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Influence by Robert Cialdini

The full title of this book by Robert Cialdini is

Influence: The Psychology of Persuasion

In my review posted on Amazon.co.uk, I gave the book Four Stars. This means it is Good and Well Worth Reading.

Here is my book review.

A classic book on influence and persuasion

I was thinking about his recent book Pre-Suasion and I realised that I’d never reviewed this classic.

I read this book after watching or listening to various training products by other persuasion or sales and marketing experts who drew heavily on Cialdini’s work and either acknowledged it or presented the findings as their own ideas.

This means that I didn’t come to the book and have the “wow moments” that I would have done if I’d have read it first. I’d already had the highlights and what I was left with was a technical book that was both interesting and hard going. That’s partly due to print size in my paper version which is smaller than I’d like. Sadly I found I was having to force myself to carry on reading.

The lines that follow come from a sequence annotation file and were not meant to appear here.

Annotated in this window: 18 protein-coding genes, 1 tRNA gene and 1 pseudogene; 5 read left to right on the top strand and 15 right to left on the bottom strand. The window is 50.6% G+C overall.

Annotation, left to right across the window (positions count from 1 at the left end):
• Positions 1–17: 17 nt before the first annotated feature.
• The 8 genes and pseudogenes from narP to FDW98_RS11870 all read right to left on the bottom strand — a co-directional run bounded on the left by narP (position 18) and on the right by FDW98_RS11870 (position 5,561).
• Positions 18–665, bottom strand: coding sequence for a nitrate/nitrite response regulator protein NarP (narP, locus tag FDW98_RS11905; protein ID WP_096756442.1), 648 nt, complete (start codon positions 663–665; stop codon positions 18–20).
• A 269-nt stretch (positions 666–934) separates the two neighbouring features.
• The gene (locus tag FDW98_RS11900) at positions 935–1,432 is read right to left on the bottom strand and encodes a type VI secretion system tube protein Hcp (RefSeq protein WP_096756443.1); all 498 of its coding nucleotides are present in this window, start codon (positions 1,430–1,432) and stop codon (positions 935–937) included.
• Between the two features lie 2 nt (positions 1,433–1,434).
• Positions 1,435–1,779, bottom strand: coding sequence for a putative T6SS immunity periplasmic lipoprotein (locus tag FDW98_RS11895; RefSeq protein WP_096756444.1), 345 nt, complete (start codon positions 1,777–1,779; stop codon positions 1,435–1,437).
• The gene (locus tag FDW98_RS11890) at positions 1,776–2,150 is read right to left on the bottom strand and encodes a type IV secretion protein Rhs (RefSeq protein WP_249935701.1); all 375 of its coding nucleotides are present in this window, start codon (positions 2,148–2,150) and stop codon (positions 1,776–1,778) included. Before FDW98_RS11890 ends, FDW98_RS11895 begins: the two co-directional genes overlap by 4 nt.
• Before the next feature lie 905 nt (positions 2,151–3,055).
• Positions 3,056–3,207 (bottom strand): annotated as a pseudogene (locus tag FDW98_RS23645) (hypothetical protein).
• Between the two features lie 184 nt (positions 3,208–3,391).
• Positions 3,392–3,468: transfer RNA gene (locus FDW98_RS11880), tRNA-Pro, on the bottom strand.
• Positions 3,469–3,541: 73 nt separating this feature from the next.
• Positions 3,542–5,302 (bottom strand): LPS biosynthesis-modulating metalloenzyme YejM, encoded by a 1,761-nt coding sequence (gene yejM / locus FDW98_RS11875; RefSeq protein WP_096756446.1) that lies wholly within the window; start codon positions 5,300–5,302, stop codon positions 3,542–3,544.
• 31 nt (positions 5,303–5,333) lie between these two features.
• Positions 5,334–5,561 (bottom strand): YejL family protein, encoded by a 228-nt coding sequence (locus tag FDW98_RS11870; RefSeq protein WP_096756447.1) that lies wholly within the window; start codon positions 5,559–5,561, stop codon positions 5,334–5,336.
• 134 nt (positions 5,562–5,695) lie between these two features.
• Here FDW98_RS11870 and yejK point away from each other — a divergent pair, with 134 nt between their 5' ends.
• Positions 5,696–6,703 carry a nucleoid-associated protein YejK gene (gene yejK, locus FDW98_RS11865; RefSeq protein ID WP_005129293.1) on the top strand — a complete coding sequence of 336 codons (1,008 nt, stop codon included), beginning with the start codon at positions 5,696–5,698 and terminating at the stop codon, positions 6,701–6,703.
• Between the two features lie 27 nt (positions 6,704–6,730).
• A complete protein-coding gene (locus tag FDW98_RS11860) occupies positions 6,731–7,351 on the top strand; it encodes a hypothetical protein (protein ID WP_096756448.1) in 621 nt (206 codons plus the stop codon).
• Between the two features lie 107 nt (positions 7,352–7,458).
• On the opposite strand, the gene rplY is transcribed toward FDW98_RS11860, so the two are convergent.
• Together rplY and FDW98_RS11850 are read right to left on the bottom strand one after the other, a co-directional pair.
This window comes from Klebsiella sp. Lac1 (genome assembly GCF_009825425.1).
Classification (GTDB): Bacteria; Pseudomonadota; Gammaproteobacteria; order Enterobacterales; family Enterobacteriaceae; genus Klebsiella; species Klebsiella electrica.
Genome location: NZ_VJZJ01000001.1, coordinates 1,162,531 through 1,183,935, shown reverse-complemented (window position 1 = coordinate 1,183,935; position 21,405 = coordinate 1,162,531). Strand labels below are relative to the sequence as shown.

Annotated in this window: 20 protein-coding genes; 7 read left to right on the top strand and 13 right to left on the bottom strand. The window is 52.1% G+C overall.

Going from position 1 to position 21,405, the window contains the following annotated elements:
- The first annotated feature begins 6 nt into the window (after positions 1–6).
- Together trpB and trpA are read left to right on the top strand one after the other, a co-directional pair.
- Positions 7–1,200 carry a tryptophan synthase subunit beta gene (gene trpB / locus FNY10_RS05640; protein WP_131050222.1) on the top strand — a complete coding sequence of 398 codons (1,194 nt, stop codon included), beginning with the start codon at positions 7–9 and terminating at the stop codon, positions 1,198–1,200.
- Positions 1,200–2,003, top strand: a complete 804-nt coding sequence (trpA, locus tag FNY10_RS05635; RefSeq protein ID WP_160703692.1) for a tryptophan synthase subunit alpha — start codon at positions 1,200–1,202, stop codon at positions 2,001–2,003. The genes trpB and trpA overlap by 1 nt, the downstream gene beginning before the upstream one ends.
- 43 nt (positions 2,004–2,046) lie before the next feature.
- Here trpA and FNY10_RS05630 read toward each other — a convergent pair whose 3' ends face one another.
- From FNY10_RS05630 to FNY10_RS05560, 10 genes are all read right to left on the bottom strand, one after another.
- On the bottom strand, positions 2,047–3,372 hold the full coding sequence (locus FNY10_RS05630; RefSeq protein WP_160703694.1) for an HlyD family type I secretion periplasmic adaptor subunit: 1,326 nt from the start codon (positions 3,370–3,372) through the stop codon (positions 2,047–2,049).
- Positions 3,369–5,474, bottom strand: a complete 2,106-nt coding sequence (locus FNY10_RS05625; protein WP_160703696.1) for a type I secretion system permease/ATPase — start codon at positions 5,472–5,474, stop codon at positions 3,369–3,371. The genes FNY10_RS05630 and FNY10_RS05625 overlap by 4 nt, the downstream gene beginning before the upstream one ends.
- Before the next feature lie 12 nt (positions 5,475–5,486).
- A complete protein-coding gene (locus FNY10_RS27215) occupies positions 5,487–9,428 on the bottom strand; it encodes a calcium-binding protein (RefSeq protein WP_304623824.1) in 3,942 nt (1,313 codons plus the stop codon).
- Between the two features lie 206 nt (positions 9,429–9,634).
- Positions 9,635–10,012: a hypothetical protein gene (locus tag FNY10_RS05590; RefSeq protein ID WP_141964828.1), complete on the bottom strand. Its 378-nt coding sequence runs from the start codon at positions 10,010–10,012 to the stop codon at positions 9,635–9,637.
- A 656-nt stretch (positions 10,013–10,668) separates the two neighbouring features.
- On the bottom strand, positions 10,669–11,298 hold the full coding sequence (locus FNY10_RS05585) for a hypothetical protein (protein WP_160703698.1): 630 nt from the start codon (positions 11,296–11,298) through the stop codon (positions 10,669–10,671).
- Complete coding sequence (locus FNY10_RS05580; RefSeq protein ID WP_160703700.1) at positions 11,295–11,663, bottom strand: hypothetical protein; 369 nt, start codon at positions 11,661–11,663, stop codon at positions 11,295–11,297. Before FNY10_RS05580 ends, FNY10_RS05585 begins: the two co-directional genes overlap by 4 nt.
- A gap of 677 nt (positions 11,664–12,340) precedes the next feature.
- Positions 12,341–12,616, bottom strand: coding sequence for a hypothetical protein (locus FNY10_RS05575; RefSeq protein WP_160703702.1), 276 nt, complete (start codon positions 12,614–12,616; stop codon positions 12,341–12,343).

I don’t want to undermine the importance of this book. I’m not sure of the issue sequence of the popular books on influence and persuasion but my impression is that if this wasn’t the first, it was one of the first when it was published in 1984.

His six factors of influence – reciprocity, commitment and consistency, social proof, authority, liking and scarcity – are essentials to understanding how people can be persuaded to take action. It’s also a mental checklist that I keep returning to when I’m thinking about persuasion.

However, if you’re new to books on persuasion and influence, I don’t think this is the place to start. It’s too old and hard to read. There have been plenty of developments since 1984 on how people are influenced. As well as psychologists continued to research the topic, two new subject areas have developed that are directly linked in:

1) neuroscience which uses MRI scanning to identify which parts of the brain are activated by what triggers and how this relates to what the person wants to do.
2) behavioural economics which investigates the “fast thinking” processes and how they can be predictably irrational to quote Dan Ariely’s book title.

If you have a deeper interest in the topic of persuasion, then I feel you should come back to this early book. It’s hard to present yourself as an expert on persuasion if you haven’t read it.

You can get the book from Amazon.co.uk and Amazon.com


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